Monday, April 23, 2012

The Poynter Review Project and Journalistic Standards at ESPN

Last month in a stinging column in the Sports Business Daily, John Carvalho, an associate professor of journalism at Auburn University, took issue with ESPN and its relationship with the Poynter Institute, an independent, educational organization in St. Petersburg, Florida. Carvalho's critique focuses on the lack of prominence of the relationship on the ESPN web site, the apparent lack of impact that the relationship is having, and the potential for a conflict of interest resulting from ESPN funding of the Poynter Institute.

Carvalho wrote:
My concern is the impact on the broader conflicts of interest involving ESPN’s double life as an outlet for objective news information and a producer of overly hyped programming. In these cases — for example, McBride’s appraisal of ESPN’s schizophrenic role in reporting and promoting college football realignment — the columns seem like window dressing. ESPN lets McBride and Fry reflect and ponder, but ultimately, they are left to their own ivory tower, worth only public relations points for ESPN, with no real change. . . after the 18-month term is up, ESPN will remain at its level of ethics, and Poynter, from its lofty position, will end up with sore arms and improved finances.
Today in the Sports Business Daily, ESPN responds to Carvalho's column:
The column offers no evidence of unethical behavior. It does assert we have a “conflict-of-interest filled daily business” and operate under a “double life as an outlet for objective news information and a producer of overly hyped programming.” While no specifics are provided, we assume the implication is that our business relationships conflict with our news reporting.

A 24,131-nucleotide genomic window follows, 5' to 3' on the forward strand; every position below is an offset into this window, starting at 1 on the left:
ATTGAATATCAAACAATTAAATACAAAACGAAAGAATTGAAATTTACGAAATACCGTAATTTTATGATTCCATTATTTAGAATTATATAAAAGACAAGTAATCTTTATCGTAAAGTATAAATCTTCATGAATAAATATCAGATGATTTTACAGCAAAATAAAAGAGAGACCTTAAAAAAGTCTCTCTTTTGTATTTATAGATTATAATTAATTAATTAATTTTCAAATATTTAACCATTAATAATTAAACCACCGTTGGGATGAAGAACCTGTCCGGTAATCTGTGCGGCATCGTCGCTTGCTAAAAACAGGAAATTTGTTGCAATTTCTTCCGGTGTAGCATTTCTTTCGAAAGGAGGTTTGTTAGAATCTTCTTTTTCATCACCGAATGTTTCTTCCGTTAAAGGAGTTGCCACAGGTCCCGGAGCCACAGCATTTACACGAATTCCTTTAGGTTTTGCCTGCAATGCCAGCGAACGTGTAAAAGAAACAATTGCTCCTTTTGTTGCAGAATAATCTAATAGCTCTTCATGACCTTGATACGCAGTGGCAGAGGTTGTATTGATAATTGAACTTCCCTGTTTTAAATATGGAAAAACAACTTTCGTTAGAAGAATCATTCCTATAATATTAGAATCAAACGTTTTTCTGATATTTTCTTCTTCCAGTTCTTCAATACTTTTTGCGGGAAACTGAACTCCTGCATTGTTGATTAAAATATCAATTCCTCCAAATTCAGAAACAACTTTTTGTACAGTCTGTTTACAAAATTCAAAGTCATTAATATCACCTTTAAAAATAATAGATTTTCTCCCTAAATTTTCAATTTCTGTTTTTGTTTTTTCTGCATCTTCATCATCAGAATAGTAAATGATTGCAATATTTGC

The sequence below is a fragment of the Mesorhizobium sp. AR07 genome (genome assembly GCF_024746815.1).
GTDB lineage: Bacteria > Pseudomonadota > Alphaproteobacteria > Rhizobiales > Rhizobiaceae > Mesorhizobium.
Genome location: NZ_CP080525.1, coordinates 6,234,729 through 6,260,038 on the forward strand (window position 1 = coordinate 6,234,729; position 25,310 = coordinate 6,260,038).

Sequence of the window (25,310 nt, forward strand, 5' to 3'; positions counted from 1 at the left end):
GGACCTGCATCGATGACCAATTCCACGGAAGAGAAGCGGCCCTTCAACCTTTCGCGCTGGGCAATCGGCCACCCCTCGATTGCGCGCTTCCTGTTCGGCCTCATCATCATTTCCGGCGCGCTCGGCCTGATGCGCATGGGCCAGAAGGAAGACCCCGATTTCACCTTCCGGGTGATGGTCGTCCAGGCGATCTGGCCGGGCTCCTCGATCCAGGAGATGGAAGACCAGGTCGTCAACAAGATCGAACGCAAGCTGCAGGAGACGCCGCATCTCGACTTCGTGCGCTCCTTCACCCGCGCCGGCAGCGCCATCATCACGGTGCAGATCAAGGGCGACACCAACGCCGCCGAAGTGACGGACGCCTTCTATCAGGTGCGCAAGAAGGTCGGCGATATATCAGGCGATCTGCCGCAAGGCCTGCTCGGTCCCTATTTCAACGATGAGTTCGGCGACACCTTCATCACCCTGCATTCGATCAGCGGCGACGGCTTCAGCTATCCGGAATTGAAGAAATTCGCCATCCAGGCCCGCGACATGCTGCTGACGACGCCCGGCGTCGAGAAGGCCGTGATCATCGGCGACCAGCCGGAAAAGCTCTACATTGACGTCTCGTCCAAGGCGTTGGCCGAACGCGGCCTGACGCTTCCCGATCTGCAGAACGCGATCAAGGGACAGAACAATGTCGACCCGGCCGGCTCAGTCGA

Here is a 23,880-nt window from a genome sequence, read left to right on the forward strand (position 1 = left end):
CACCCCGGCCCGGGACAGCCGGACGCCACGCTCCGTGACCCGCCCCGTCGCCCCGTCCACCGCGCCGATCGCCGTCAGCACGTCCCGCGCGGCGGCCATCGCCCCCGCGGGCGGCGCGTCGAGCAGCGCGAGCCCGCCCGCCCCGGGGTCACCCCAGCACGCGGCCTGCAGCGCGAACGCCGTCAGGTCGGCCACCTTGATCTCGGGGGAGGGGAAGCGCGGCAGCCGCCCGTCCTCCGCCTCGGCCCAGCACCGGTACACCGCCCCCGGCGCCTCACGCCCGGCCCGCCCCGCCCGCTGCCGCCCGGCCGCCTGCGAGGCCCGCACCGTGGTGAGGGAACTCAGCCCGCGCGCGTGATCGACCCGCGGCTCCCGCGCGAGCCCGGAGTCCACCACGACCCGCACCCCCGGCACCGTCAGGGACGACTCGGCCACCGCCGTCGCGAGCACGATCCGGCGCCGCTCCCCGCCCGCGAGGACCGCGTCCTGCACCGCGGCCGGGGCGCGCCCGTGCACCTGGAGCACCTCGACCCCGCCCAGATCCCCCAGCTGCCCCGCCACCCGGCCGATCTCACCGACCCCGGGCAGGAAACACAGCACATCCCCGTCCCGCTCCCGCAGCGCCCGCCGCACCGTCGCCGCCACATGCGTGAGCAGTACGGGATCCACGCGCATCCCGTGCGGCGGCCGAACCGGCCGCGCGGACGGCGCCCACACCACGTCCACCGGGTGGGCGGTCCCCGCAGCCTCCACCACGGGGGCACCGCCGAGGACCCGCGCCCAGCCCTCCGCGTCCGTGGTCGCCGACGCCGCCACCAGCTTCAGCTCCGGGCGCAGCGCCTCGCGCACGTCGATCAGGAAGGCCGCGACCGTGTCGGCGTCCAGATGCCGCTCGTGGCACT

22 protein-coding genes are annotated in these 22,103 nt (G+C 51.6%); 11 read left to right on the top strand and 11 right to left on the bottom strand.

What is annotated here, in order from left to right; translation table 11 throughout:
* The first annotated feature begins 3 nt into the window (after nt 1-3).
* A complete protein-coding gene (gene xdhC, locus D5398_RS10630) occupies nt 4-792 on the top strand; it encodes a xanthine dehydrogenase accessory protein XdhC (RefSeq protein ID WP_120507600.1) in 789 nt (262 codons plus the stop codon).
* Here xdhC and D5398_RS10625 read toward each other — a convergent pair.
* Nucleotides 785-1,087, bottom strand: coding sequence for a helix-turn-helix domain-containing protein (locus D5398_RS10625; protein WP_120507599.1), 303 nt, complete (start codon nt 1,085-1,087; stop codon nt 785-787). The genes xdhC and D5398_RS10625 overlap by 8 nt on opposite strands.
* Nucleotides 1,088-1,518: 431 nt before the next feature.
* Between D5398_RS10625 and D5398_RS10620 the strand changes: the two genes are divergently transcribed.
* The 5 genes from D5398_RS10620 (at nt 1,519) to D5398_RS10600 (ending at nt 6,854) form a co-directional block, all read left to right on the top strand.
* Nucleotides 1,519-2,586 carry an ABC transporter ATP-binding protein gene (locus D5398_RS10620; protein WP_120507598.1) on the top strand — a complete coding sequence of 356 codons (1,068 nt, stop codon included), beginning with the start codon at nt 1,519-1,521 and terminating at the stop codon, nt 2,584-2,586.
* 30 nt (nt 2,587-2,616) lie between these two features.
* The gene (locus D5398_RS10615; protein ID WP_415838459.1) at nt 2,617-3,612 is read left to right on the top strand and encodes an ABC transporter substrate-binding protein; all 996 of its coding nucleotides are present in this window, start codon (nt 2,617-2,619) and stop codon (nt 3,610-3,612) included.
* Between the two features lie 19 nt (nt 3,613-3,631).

A few facts: First, it is not uncommon for news organizations to be part of larger companies that have relationships with entities upon which they report. CBS News, for instance, reported about controversy on the show “Two and a Half Men” and CBS Sports reported on the Masters not allowing women members. Like ESPN, CBS has a licensing agreement with the Masters.

These organizations manage this potential or perceived conflict by establishing clear rules and practices. We have a news division that manages our journalism. We have a programming department that acquires rights from leagues and conferences and manages our relationships. Neither interferes with the work of the other. The news group does not dictate our agreements. The programming department does not dictate news coverage. The guest column does not substantiate any ESPN coverage being influenced by business interests.
On this debate, ESPN comes out ahead -- they are correct that Carvalho does not offer any evidence of unethical behavior.

The financial relationship between ESPN and Poynter is visibly disclosed, though the exact terms are not. The potential for an actual or perceived conflict of interest always exists when there is a financial relationship between organizations. It would be fair to ask Poynter and ESPN to explain how they are addressing this possible concern. But to allege ethical problems goes too far.

After reading through the work done through the ESPN Poynter Review Project, I am impressed. ESPN has dramatically improved upon its previous ombudsman role and should be applauded for its efforts to improve sports journalism.


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